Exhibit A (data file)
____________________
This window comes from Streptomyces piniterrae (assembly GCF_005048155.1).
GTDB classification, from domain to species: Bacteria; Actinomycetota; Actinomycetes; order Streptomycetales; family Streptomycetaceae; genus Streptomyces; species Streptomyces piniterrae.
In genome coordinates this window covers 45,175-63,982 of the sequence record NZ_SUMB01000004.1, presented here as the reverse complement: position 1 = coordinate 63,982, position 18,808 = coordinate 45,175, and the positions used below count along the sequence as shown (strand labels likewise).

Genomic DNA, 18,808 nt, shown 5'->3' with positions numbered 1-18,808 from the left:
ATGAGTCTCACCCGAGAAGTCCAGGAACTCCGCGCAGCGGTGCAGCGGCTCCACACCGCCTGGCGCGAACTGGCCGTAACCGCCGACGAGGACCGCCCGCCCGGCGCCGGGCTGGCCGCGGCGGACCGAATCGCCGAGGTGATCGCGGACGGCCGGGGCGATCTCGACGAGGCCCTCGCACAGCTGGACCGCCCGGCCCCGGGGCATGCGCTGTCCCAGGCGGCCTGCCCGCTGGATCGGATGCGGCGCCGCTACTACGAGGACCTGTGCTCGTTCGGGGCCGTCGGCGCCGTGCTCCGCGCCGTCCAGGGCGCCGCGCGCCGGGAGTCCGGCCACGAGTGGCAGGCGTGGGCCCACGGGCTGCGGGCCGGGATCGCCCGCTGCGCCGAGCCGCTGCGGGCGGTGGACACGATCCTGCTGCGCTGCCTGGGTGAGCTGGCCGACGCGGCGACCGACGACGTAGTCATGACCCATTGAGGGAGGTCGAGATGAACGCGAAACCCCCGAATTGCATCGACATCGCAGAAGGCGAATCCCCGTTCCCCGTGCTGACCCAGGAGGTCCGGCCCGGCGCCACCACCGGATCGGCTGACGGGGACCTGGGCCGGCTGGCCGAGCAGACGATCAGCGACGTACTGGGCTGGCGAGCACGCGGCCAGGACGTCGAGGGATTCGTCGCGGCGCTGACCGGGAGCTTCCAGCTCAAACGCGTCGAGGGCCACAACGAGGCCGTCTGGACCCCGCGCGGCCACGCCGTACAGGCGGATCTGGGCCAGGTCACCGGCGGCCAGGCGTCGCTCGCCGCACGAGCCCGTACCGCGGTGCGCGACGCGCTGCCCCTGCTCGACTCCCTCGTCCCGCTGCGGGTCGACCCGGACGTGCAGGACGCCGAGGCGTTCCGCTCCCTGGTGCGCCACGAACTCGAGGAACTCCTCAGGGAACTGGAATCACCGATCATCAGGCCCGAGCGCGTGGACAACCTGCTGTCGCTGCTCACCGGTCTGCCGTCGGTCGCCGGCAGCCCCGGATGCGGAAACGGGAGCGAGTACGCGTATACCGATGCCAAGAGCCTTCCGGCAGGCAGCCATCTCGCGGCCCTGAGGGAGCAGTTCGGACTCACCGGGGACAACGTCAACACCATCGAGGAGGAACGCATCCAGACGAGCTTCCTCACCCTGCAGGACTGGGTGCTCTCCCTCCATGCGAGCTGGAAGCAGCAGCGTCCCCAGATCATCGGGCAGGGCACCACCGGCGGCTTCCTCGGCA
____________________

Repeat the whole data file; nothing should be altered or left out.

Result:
This window comes from Streptomyces piniterrae (assembly GCF_005048155.1).
GTDB classification, from domain to species: Bacteria; Actinomycetota; Actinomycetes; order Streptomycetales; family Streptomycetaceae; genus Streptomyces; species Streptomyces piniterrae.
In genome coordinates this window covers 45,175-63,982 of the sequence record NZ_SUMB01000004.1, presented here as the reverse complement: position 1 = coordinate 63,982, position 18,808 = coordinate 45,175, and the positions used below count along the sequence as shown (strand labels likewise).

Genomic DNA, 18,808 nt, shown 5'->3' with positions numbered 1-18,808 from the left:
ATGAGTCTCACCCGAGAAGTCCAGGAACTCCGCGCAGCGGTGCAGCGGCTCCACACCGCCTGGCGCGAACTGGCCGTAACCGCCGACGAGGACCGCCCGCCCGGCGCCGGGCTGGCCGCGGCGGACCGAATCGCCGAGGTGATCGCGGACGGCCGGGGCGATCTCGACGAGGCCCTCGCACAGCTGGACCGCCCGGCCCCGGGGCATGCGCTGTCCCAGGCGGCCTGCCCGCTGGATCGGATGCGGCGCCGCTACTACGAGGACCTGTGCTCGTTCGGGGCCGTCGGCGCCGTGCTCCGCGCCGTCCAGGGCGCCGCGCGCCGGGAGTCCGGCCACGAGTGGCAGGCGTGGGCCCACGGGCTGCGGGCCGGGATCGCCCGCTGCGCCGAGCCGCTGCGGGCGGTGGACACGATCCTGCTGCGCTGCCTGGGTGAGCTGGCCGACGCGGCGACCGACGACGTAGTCATGACCCATTGAGGGAGGTCGAGATGAACGCGAAACCCCCGAATTGCATCGACATCGCAGAAGGCGAATCCCCGTTCCCCGTGCTGACCCAGGAGGTCCGGCCCGGCGCCACCACCGGATCGGCTGACGGGGACCTGGGCCGGCTGGCCGAGCAGACGATCAGCGACGTACTGGGCTGGCGAGCACGCGGCCAGGACGTCGAGGGATTCGTCGCGGCGCTGACCGGGAGCTTCCAGCTCAAACGCGTCGAGGGCCACAACGAGGCCGTCTGGACCCCGCGCGGCCACGCCGTACAGGCGGATCTGGGCCAGGTCACCGGCGGCCAGGCGTCGCTCGCCGCACGAGCCCGTACCGCGGTGCGCGACGCGCTGCCCCTGCTCGACTCCCTCGTCCCGCTGCGGGTCGACCCGGACGTGCAGGACGCCGAGGCGTTCCGCTCCCTGGTGCGCCACGAACTCGAGGAACTCCTCAGGGAACTGGAATCACCGATCATCAGGCCCGAGCGCGTGGACAACCTGCTGTCGCTGCTCACCGGTCTGCCGTCGGTCGCCGGCAGCCCCGGATGCGGAAACGGGAGCGAGTACGCGTATACCGATGCCAAGAGCCTTCCGGCAGGCAGCCATCTCGCGGCCCTGAGGGAGCAGTTCGGACTCACCGGGGACAACGTCAACACCATCGAGGAGGAACGCATCCAGACGAGCTTCCTCACCCTGCAGGACTGGGTGCTCTCCCTCCATGCGAGCTGGAAGCAGCAGCGTCCCCAGATCATCGGGCAGGGCACCACCGGCGGCTTCCTCGGCA